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by:r-k
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It could be a firewall, either on Computer-B or on the router, or a separate hardware firewall. If one of the computers is on the other side of a corporate or institutional firewall, many of them block these ports because they are often the target of hackers. In that case you may have to use VPN if available.

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by:Zaphod1620
Zaphod1620 earned 137 total points
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The wizard for connecting simple IP printers can be misleading and it is difficult to work with. Here are TWO easy solutions. I'll start with the easiest:

SUPER-EASY WAY:
1. From the PC you want to connect to the printer: Open up your "My Network Places". This can be found in any number of places, and you didn't specify the OS you are working on. If you can't find it, go to the other easy method.

2. Drill around until you find the PC with the printer on it. If the workgroup is configured correctly, you will see the PC immediately. Double click it.

3. If it asks you for a password: You need to set up an account on the PC with the printer with the same name and password that is used on the remote PC. There is no need to tell the user on that PC your password. It can be in the user group and never used. Read the bottom if multiple accounts will be used or if you don't want to put your account on that machine.

4. Try Step 1 and 2 again. You should be able to double-click on the Printer PC and it will open without asking for a password. When you see the printer, double-click it. It will ask if you want to install that printer and it will attempt to install it for you. It may ask you to supply the drivers.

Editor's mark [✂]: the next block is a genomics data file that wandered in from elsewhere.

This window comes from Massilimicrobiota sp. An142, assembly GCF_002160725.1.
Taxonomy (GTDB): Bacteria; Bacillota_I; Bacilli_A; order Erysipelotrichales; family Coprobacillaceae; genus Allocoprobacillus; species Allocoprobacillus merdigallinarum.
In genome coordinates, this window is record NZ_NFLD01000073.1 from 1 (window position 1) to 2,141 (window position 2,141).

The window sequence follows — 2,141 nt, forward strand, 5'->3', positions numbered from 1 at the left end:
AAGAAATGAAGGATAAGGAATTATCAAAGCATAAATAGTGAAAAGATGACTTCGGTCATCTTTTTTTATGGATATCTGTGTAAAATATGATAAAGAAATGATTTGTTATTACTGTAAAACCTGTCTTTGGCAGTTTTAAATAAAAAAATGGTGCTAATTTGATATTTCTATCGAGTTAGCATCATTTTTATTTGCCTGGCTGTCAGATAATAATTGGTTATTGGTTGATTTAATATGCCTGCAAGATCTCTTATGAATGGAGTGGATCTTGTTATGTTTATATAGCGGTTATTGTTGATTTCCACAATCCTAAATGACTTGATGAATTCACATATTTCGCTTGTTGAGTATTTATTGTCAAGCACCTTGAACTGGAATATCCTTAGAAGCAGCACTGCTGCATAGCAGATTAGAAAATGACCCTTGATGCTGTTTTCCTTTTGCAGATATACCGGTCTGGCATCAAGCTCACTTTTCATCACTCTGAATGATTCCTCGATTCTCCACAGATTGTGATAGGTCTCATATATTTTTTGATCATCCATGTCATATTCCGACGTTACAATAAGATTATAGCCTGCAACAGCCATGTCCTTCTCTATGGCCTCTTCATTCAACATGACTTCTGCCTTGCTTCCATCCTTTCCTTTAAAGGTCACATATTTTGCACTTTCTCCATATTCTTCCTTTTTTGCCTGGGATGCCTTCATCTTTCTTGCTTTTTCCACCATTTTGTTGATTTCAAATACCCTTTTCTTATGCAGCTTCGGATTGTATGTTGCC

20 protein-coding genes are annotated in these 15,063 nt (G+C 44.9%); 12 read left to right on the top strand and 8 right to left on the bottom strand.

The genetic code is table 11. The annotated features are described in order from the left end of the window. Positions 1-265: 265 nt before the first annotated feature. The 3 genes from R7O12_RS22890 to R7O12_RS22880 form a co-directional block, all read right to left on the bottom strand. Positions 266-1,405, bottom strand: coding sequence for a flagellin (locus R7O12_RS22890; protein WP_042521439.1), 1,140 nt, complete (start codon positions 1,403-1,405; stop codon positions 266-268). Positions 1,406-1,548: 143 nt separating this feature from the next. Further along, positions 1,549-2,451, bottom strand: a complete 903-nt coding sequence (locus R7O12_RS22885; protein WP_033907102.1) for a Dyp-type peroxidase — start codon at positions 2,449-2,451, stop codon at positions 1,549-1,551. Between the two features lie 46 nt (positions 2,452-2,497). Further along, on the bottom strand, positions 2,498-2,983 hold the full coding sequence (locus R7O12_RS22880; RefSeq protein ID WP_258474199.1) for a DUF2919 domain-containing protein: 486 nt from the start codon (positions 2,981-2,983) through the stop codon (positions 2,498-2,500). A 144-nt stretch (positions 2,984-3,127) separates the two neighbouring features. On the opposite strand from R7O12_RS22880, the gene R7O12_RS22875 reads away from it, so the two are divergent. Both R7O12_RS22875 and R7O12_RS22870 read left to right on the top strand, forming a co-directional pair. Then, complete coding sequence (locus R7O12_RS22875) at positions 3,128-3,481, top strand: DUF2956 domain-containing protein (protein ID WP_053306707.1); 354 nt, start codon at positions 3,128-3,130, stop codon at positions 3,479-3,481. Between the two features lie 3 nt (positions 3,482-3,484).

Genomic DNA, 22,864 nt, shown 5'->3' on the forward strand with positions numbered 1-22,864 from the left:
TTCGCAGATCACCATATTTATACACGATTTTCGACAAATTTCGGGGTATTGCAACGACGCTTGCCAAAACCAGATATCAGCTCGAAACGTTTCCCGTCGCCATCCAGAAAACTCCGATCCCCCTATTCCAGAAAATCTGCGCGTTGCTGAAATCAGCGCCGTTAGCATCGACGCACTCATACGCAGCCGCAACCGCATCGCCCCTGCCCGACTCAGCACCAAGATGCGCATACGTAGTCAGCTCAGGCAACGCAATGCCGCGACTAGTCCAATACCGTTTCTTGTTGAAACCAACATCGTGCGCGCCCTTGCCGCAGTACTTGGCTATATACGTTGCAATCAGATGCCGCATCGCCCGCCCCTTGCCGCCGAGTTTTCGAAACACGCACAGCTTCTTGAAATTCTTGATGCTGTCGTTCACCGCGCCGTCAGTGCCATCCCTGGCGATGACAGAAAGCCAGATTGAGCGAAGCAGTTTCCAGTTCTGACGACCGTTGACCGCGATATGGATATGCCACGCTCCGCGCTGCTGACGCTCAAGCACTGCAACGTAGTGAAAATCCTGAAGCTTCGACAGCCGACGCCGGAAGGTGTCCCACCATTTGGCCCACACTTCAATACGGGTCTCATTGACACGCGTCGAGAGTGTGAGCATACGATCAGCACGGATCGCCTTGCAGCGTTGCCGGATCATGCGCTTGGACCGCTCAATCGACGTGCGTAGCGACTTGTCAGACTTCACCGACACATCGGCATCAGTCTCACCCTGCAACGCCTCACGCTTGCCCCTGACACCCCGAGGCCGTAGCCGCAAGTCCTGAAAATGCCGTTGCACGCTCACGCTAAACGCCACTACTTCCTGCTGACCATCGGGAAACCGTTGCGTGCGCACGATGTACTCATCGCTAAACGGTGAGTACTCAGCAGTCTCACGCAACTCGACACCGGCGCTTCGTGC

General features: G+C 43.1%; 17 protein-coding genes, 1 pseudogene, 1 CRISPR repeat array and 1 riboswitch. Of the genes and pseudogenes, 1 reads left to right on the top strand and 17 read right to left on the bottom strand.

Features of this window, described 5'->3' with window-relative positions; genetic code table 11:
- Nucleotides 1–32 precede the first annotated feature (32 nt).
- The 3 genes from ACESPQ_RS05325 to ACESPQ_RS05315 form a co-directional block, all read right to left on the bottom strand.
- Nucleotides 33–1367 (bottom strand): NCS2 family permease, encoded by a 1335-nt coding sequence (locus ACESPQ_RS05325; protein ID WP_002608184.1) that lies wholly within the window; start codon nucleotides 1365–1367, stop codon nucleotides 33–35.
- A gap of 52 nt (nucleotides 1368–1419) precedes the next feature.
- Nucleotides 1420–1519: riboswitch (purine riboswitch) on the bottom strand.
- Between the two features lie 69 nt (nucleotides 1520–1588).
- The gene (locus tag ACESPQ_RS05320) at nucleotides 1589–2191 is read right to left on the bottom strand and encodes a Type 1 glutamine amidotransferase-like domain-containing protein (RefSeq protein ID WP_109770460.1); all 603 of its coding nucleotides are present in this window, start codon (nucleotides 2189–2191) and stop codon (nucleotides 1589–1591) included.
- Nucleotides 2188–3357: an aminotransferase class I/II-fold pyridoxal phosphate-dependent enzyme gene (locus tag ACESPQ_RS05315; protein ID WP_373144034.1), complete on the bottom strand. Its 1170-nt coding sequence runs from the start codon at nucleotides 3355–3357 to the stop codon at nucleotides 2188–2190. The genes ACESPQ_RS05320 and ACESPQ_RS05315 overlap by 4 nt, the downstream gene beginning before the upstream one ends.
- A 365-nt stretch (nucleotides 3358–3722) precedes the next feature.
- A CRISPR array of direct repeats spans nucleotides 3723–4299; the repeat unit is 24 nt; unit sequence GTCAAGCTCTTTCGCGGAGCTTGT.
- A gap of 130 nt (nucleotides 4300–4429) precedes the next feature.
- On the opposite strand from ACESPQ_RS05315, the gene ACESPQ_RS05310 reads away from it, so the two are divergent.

OTHER EASY WAY:
1. From the remote computer, open the "Run:" dialog box. Type "\\<Printer PC's IP address>" without the quotes or " < > ".

2. If it asks you for a password, see Step 3 above.

3. After a moment, a window will open with you printer in it. If not, you may have to open a folder Called "Printer and Faxes" or something.

4. When you see the printer, double-click it. It will ask if you want to install that printer and it will attempt to install it for you. It may ask you to supply the drivers.

If you get an error without it asking you for a password, check for firewalls on either computer. Try turning the firewalls off completely and try the above again.

If you still cannot connect, the router may be at fault, particularly if the router also serves as a Wireless Access Point. Some routers have a setting called many different things, usually with "Isolation" in the name. This function isolates all PCs to their own internet access. The computers can see the internet and that's it. Turn this off, but at your own risk if this is a wireless access point.

Something else to be aware of: Windows XP limits the PC to 10 network connections. Every file share when accessed, uses one of the 10 connections, including printers. Each web browser uses one connection, ans some sites use two or more. Any application that accesses the internet or network regularly will use at least one connection. If you determine this to be the fault, you will need to purchase a Print Server. You can get them at any computer department for about $50, and include simple software to get you up and running.

-Z